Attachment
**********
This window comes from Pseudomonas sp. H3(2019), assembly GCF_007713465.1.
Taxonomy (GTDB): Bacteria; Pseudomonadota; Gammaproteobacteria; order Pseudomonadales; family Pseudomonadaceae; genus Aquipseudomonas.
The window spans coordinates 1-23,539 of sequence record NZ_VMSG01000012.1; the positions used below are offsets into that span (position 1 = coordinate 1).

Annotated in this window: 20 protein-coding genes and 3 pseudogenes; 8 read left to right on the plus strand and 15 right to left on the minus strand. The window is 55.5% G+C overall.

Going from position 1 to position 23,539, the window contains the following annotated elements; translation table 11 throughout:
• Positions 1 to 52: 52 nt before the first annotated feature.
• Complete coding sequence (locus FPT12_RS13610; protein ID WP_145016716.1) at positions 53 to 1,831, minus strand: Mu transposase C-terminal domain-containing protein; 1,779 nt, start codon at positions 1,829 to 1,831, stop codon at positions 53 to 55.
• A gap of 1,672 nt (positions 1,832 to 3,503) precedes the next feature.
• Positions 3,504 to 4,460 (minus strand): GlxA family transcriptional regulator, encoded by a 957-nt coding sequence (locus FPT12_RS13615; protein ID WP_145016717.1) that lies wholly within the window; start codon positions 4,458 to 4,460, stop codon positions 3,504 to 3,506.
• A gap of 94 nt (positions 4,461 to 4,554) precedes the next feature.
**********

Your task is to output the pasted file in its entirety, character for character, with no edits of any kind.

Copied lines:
This window comes from Pseudomonas sp. H3(2019), assembly GCF_007713465.1.
Taxonomy (GTDB): Bacteria; Pseudomonadota; Gammaproteobacteria; order Pseudomonadales; family Pseudomonadaceae; genus Aquipseudomonas.
The window spans coordinates 1-23,539 of sequence record NZ_VMSG01000012.1; the positions used below are offsets into that span (position 1 = coordinate 1).

Annotated in this window: 20 protein-coding genes and 3 pseudogenes; 8 read left to right on the plus strand and 15 right to left on the minus strand. The window is 55.5% G+C overall.

Going from position 1 to position 23,539, the window contains the following annotated elements; translation table 11 throughout:
• Positions 1 to 52: 52 nt before the first annotated feature.
• Complete coding sequence (locus FPT12_RS13610; protein ID WP_145016716.1) at positions 53 to 1,831, minus strand: Mu transposase C-terminal domain-containing protein; 1,779 nt, start codon at positions 1,829 to 1,831, stop codon at positions 53 to 55.
• A gap of 1,672 nt (positions 1,832 to 3,503) precedes the next feature.
• Positions 3,504 to 4,460 (minus strand): GlxA family transcriptional regulator, encoded by a 957-nt coding sequence (locus FPT12_RS13615; protein ID WP_145016717.1) that lies wholly within the window; start codon positions 4,458 to 4,460, stop codon positions 3,504 to 3,506.
• A gap of 94 nt (positions 4,461 to 4,554) precedes the next feature.